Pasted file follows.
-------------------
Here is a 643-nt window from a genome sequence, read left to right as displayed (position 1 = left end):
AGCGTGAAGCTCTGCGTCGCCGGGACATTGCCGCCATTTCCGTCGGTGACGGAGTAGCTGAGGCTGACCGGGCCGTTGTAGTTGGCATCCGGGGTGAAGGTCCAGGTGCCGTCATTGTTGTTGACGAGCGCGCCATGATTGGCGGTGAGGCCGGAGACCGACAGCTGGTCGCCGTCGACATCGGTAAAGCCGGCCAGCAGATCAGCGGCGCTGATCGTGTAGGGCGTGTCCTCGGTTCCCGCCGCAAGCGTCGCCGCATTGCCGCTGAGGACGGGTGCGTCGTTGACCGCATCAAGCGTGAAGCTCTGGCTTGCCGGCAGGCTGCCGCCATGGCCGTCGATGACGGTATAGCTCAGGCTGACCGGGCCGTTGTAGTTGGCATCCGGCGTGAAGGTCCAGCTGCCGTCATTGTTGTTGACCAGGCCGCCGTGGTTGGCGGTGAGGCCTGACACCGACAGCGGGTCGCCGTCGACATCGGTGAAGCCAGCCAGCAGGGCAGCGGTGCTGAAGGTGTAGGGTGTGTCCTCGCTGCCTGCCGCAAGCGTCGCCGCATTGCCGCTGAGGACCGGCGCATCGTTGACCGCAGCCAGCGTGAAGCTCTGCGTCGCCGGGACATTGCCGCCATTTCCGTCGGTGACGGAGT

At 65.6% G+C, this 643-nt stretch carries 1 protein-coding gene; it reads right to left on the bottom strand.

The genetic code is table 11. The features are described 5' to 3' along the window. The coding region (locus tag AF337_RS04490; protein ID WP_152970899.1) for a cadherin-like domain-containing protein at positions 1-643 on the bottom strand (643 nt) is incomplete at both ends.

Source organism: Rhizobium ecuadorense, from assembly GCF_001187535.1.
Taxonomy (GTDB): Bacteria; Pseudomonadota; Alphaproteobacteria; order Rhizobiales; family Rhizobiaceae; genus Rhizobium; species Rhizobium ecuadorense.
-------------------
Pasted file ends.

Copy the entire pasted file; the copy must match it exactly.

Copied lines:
Here is a 643-nt window from a genome sequence, read left to right as displayed (position 1 = left end):
AGCGTGAAGCTCTGCGTCGCCGGGACATTGCCGCCATTTCCGTCGGTGACGGAGTAGCTGAGGCTGACCGGGCCGTTGTAGTTGGCATCCGGGGTGAAGGTCCAGGTGCCGTCATTGTTGTTGACGAGCGCGCCATGATTGGCGGTGAGGCCGGAGACCGACAGCTGGTCGCCGTCGACATCGGTAAAGCCGGCCAGCAGATCAGCGGCGCTGATCGTGTAGGGCGTGTCCTCGGTTCCCGCCGCAAGCGTCGCCGCATTGCCGCTGAGGACGGGTGCGTCGTTGACCGCATCAAGCGTGAAGCTCTGGCTTGCCGGCAGGCTGCCGCCATGGCCGTCGATGACGGTATAGCTCAGGCTGACCGGGCCGTTGTAGTTGGCATCCGGCGTGAAGGTCCAGCTGCCGTCATTGTTGTTGACCAGGCCGCCGTGGTTGGCGGTGAGGCCTGACACCGACAGCGGGTCGCCGTCGACATCGGTGAAGCCAGCCAGCAGGGCAGCGGTGCTGAAGGTGTAGGGTGTGTCCTCGCTGCCTGCCGCAAGCGTCGCCGCATTGCCGCTGAGGACCGGCGCATCGTTGACCGCAGCCAGCGTGAAGCTCTGCGTCGCCGGGACATTGCCGCCATTTCCGTCGGTGACGGAGT

At 65.6% G+C, this 643-nt stretch carries 1 protein-coding gene; it reads right to left on the bottom strand.

The genetic code is table 11. The features are described 5' to 3' along the window. The coding region (locus tag AF337_RS04490; protein ID WP_152970899.1) for a cadherin-like domain-containing protein at positions 1-643 on the bottom strand (643 nt) is incomplete at both ends.

Source organism: Rhizobium ecuadorense, from assembly GCF_001187535.1.
Taxonomy (GTDB): Bacteria; Pseudomonadota; Alphaproteobacteria; order Rhizobiales; family Rhizobiaceae; genus Rhizobium; species Rhizobium ecuadorense.